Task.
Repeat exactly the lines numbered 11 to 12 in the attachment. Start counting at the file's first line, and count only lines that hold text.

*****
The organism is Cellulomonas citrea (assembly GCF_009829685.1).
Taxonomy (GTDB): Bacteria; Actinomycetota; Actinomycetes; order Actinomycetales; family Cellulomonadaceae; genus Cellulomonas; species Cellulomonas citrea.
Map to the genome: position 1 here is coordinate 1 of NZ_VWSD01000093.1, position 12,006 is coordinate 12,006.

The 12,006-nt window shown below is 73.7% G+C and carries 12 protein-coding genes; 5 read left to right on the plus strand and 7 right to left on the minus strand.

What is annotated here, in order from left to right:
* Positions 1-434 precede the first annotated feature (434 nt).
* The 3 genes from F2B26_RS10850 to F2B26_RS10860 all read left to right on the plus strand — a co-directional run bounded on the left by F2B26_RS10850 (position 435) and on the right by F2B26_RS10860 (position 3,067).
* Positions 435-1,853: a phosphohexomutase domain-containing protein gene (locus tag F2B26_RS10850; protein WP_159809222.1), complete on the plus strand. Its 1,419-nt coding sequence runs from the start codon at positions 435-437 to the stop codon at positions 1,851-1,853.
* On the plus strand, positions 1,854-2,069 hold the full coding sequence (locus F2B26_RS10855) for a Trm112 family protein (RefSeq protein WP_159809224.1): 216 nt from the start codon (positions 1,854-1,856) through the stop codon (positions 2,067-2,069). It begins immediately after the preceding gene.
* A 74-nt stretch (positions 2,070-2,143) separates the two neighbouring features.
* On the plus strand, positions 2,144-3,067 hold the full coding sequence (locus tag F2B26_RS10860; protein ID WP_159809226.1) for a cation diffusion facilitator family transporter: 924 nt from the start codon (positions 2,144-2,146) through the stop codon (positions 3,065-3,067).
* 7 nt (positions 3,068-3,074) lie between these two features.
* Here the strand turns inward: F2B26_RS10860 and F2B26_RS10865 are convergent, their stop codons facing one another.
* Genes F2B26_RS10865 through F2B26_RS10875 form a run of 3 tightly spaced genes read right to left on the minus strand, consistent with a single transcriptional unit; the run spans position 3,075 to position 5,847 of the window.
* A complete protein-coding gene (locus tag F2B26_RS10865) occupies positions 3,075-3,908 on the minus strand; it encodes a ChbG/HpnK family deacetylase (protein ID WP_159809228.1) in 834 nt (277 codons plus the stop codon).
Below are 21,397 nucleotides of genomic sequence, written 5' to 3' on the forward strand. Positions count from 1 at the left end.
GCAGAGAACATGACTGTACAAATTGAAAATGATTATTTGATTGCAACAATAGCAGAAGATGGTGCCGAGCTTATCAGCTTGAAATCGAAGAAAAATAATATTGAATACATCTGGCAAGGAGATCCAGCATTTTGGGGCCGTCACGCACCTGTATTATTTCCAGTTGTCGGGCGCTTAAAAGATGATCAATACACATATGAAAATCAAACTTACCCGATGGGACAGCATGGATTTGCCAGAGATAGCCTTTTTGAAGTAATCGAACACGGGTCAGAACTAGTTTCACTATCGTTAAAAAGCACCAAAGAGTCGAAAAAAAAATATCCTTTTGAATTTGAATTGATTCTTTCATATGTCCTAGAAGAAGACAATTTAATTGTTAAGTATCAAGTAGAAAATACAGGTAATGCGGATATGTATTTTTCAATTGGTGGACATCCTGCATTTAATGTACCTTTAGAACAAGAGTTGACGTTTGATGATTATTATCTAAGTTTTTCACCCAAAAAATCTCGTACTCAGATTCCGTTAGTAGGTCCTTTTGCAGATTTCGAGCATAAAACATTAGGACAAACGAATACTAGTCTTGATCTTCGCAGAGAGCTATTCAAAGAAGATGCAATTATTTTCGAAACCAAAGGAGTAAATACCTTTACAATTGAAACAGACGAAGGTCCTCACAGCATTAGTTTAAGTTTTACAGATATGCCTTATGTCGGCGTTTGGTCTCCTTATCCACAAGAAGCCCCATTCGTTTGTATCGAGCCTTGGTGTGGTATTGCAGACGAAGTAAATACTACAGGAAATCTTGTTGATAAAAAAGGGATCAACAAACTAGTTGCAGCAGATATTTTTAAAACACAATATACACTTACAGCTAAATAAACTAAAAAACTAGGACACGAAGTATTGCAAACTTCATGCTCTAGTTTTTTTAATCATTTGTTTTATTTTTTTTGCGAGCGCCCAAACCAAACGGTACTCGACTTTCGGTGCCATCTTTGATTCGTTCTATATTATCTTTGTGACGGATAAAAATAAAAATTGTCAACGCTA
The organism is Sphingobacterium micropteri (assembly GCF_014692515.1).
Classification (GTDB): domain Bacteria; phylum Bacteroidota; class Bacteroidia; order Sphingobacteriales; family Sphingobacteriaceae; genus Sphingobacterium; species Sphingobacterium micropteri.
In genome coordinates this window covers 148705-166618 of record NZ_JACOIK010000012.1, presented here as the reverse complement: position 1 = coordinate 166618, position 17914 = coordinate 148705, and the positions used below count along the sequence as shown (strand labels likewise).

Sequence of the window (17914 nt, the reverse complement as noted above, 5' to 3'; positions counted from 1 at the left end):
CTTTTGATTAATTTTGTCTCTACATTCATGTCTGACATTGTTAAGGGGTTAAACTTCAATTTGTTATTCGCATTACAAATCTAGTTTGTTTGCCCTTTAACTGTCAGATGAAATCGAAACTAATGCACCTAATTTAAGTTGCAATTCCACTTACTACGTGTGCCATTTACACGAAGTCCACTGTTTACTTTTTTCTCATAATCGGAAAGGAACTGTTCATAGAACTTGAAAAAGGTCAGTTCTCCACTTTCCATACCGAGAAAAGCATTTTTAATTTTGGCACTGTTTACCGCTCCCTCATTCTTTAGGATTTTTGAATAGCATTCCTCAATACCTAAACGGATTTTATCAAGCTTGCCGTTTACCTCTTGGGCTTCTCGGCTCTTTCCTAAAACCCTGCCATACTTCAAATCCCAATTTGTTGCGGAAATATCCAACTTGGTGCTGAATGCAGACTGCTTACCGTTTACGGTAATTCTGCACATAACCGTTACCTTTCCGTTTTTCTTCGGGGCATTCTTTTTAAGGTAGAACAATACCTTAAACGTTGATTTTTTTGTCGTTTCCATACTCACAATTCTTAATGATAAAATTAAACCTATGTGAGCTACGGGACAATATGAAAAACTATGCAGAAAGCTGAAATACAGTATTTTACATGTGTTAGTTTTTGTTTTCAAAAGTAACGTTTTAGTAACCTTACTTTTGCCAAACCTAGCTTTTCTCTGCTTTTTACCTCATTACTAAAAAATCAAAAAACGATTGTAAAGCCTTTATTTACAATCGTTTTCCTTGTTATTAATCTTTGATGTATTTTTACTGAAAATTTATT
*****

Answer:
* On the plus strand, positions 2,144-3,067 hold the full coding sequence (locus tag F2B26_RS10860; protein ID WP_159809226.1) for a cation diffusion facilitator family transporter: 924 nt from the start codon (positions 2,144-2,146) through the stop codon (positions 3,065-3,067).
* 7 nt (positions 3,068-3,074) lie between these two features.